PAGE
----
Monday, September 10, 2007

The real cost of CFL Bulbs.

Every website about global warming urges us to "replace one regular bulb with the new CFL and save X tons of CO2 emissions." The first CFL I bought came wrapped in a non-recyclable clam shell casing roughly the size of a small shoe box. What is eco-friendly about that? My regular light bulbs come in a simple, RECYCLABLE paper box. WalMart has stated that their sales goal of CFL's for 2007 is 6,000,000 units. 6 MILLION plastic shoe boxes going into landfills from just one source!

Regular light bulbs are fairly nontoxic and break down into glass, aluminum, a bit of brass, and a little argon gas. All fairly simple and non-toxic. CFL bulbs on the other hand contain argon and mercury vapor and phosphors. These TOXIC chemicals have to be disposed of in special ways-In my case by driving them to the recycling station. If you break a CFL you risk exposing yourself and family to mercury and the bulb is no longer recycleable so mercury is sent to a landfill.

Regular light bulbs are 4/$1. CFL's are still around $3.99 each.

My regular light bulbs are made by Americans, working good wage jobs in St Louis Missouri (GE is planning to close this factory in 2008) Philips Lighting has its corporate office in Somerset, New Jersey with manufacturing plants in Danville, KY; Bath, NY; Salina, KS; Fairmont, WV; Paris, TX. CFL's are made by hand in China by workers who make around 9 CENTS per hour while being exposed to Mercury Vapor on a daily basis.

Regular bulbs travel up to 500 miles by truck and train(with American drivers) to reach consumers across America. CFL's travel thousands of miles on ships manned by low wage foreign sailors.

Regular light bulbs are made mostly in American Factories under the close watch of the EPA, and maintain very high standards concerning air, water and soil contamination. CFL's are made with almost no environmental oversight, causing huge swaths of contaminated ground. The areas around CFL plants in China typically show mercury poisoning in the soil, water and air. These very areas are also, typically where the factory workers live and grow subsistence gardens, thereby ingesting even more mercury.

Regular light bulbs use 60 watts per hour. CFL's use 13 watts per hour. BUT, when I turn the regular bulb off, the energy savings is then equal to or better than the CFL.

As with any of the new eco-friendly products, think before you buy. The actual cost of many of these new ideas can be very steep and cruel when compared to traditional products . In 99% of cases it is much better to use old light bulbs more responsibly than it is to buy the new CFL's. DON'T SWITCH IT OUT--JUST SWITCH IT OFF!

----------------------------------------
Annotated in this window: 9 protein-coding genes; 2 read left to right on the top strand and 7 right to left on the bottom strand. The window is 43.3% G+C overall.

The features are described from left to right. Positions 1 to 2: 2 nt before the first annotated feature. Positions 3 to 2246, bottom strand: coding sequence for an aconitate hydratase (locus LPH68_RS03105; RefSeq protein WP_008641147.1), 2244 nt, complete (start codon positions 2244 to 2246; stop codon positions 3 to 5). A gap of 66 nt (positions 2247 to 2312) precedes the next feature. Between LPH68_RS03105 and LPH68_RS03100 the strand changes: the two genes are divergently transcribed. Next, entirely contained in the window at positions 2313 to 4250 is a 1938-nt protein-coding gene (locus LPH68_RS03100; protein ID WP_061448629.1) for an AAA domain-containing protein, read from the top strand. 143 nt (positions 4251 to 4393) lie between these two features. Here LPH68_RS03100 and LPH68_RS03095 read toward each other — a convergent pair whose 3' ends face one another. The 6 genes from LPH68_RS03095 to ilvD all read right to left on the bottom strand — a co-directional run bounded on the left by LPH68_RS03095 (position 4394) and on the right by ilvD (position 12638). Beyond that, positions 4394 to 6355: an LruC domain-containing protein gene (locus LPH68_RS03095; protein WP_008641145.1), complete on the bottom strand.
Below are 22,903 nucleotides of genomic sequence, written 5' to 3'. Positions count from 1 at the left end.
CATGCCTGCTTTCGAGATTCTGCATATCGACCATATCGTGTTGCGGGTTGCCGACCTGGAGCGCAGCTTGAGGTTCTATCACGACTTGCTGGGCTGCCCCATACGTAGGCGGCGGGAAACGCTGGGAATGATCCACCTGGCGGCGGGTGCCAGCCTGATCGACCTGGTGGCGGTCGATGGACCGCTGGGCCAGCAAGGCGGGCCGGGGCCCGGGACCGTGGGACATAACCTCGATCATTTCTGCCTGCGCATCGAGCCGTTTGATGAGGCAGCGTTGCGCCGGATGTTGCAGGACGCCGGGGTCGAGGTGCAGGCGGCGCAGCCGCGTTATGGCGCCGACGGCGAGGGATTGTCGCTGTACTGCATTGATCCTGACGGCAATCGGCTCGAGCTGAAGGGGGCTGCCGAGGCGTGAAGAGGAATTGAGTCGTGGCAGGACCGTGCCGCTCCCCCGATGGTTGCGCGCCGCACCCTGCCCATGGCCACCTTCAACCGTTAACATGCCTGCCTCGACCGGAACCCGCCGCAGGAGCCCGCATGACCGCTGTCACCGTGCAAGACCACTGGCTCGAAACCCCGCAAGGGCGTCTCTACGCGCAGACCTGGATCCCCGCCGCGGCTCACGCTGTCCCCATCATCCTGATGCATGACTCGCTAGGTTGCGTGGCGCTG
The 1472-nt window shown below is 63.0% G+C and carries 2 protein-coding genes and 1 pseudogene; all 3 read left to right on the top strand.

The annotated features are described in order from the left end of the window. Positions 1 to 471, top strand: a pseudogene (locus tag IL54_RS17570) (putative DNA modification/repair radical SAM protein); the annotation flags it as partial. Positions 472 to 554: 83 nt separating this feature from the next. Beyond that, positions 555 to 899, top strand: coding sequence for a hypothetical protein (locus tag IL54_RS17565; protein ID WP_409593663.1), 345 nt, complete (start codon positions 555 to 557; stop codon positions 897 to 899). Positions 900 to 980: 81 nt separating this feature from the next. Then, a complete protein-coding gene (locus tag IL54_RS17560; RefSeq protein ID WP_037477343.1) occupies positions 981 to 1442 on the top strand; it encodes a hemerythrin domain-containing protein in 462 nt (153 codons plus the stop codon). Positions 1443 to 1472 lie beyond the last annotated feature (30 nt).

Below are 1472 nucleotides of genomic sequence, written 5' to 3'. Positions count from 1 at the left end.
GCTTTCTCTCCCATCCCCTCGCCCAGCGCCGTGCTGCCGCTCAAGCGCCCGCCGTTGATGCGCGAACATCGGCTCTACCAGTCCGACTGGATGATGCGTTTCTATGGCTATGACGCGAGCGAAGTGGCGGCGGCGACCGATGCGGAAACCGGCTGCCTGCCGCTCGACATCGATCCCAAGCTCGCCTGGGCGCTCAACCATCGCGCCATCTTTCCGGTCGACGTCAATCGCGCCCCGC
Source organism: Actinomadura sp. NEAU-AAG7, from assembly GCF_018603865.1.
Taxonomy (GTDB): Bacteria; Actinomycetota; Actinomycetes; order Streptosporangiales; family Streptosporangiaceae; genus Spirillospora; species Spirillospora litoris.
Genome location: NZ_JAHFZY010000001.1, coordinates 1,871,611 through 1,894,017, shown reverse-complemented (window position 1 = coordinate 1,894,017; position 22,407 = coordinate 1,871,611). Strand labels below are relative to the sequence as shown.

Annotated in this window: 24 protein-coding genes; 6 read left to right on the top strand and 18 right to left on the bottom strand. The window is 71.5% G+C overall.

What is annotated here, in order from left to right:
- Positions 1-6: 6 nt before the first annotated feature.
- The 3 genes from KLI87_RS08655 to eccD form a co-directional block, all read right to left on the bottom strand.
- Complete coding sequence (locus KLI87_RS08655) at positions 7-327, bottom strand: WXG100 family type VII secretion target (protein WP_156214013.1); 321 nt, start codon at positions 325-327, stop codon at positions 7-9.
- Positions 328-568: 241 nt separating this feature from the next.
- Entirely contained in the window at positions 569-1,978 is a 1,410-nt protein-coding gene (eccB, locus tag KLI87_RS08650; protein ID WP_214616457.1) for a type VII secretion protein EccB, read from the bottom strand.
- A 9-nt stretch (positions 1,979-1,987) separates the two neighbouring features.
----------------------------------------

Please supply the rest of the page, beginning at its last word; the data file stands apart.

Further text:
1) http://www.fastcompany.com/magazine/108/open_lightbulbs.html
2) http://news.bbc.co.uk/2/hi/asia-pacific/4330333.stm
http://findarticles.com/p/articles/mi_m0WDP/is_2001_August_27/ai_78570218

4 comments:

VicinSea said...

One further thought on this topic:

CFL's are a very good example of the new fake-green movement. There are a lot of ideas that seem green when you first look at them but once you go back to the source, it can be pretty scary. Any real solution to global warming or any other global problem has to make real improvement without causing damage in some other area. Damaging one area to provide another area with a green solution is just about moving the mess, not really green.

The vision of the future that includes domed cities amid vast wastelands comes to mind. Under the current "Green" standards we continue to pollute but limit where the pollution is allowed. As more and more of the plant becomes polluted the "green zones" will become smaller and smaller until all that is left is the cities.

Greg Kaleka said...

"Their net effect is to reduce the total amount of mercury emitted in the environment, explains a story in the Akron Beacon-Journal:

'... [I]t's important to factor in the mercury that coal-fired power plants emit in producing the electricity to power our light bulbs. In making the electricity to power a CFL over its lifetime, a plant would release 3.3 milligrams of mercury, but it would emit 13.6 milligrams over that same period to power incandescent bulbs, the [federal government's] Energy Star program says. Add the amount of mercury contained in the CFL to the amount released in producing the power, and it's still only 61 percent of the mercury attributable to [conventional] incandescent bulbs.'"

ward said...

is this real?

Elbert Gibson said...

Well I like to use CFL for it’s light quality. I didn’t know that there are some hazardous issues with these. Thank you for sharing………

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